Meaning, Truth and Phenomenology

Bevir, Mark (1997) Meaning, Truth and Phenomenology. Teorema, XVI (1). pp. 61-76.

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Abstract

This essay approaches Derrida through a consideration of his writings on Saussure and Husserl. Derrida is right to insist, following Saussure, on a relational theory on meaning: words do not have a one to one correspondence with their referents. However, he is wrong to insist on a purely differential theory of meaning: words can refer to reality within the context of a body of knowledge. Similarly, Derrida is right to reject Husserl's idea of presence: no truths are simply given to consciousness. However, he is wrong to reject the very idea of objective knowledge: we can defend a notion of objective knowledge couched in terms of a comparison of rival bodies of theories. This paper concludes by considering the implications of the preceding arguments for the enterprise of phenomenology.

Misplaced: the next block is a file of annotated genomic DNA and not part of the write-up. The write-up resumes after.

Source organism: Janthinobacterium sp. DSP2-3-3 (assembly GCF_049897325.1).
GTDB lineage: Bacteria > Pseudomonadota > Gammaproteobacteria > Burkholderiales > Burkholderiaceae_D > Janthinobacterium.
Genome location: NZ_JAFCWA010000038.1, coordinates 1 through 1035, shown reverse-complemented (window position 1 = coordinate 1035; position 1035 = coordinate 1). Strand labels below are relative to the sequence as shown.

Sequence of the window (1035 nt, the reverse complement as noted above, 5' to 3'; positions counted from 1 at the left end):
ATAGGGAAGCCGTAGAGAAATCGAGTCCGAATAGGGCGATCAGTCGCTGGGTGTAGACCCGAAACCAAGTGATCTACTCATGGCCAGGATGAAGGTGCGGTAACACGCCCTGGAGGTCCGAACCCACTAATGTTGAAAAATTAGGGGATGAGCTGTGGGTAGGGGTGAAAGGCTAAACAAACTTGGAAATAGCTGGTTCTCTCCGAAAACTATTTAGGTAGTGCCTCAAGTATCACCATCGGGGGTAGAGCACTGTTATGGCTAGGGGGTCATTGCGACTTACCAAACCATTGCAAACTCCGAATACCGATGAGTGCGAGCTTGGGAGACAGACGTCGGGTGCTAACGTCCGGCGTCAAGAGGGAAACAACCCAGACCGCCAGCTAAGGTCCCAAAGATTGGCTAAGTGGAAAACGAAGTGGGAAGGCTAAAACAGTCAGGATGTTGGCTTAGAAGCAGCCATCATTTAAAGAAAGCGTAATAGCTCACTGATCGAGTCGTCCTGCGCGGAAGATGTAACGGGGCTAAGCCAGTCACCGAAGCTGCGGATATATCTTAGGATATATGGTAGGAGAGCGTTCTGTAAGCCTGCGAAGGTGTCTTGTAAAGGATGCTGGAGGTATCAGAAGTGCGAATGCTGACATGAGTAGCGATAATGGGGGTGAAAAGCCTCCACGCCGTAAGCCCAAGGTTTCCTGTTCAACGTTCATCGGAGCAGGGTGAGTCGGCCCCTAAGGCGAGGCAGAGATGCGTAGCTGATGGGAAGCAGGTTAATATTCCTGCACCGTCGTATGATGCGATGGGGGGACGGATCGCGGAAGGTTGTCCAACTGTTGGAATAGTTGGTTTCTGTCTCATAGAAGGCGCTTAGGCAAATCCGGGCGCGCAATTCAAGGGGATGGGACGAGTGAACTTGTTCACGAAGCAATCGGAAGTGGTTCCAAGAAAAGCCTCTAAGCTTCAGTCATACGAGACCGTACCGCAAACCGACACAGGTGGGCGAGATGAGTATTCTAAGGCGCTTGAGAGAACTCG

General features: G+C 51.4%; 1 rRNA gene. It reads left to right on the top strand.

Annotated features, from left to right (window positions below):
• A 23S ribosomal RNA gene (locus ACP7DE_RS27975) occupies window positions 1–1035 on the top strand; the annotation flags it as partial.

Item Type: Article
Uncontrolled Keywords: Epistemology; Meaning; Phenomenology; Truth; Derrida, J; Husserl; Saussure, F
Subjects: Philosophie > Philosophische Disziplinen > Logik, analytische Philosophie
Philosophie > Philosophische Journale, Kongresse, Vereinigungen > Teorema. Revista internacional de filosofia > Volume XVI (1996/97)
Philosophie > Philosophische Disziplinen > Sprachphilosophie
Depositing User: Stefan Köstenbauer
Date Deposited: 20 Jun 2006
Last Modified: 08 Sep 2011 18:51
URI: http://sammelpunkt.philo.at/id/eprint/1283

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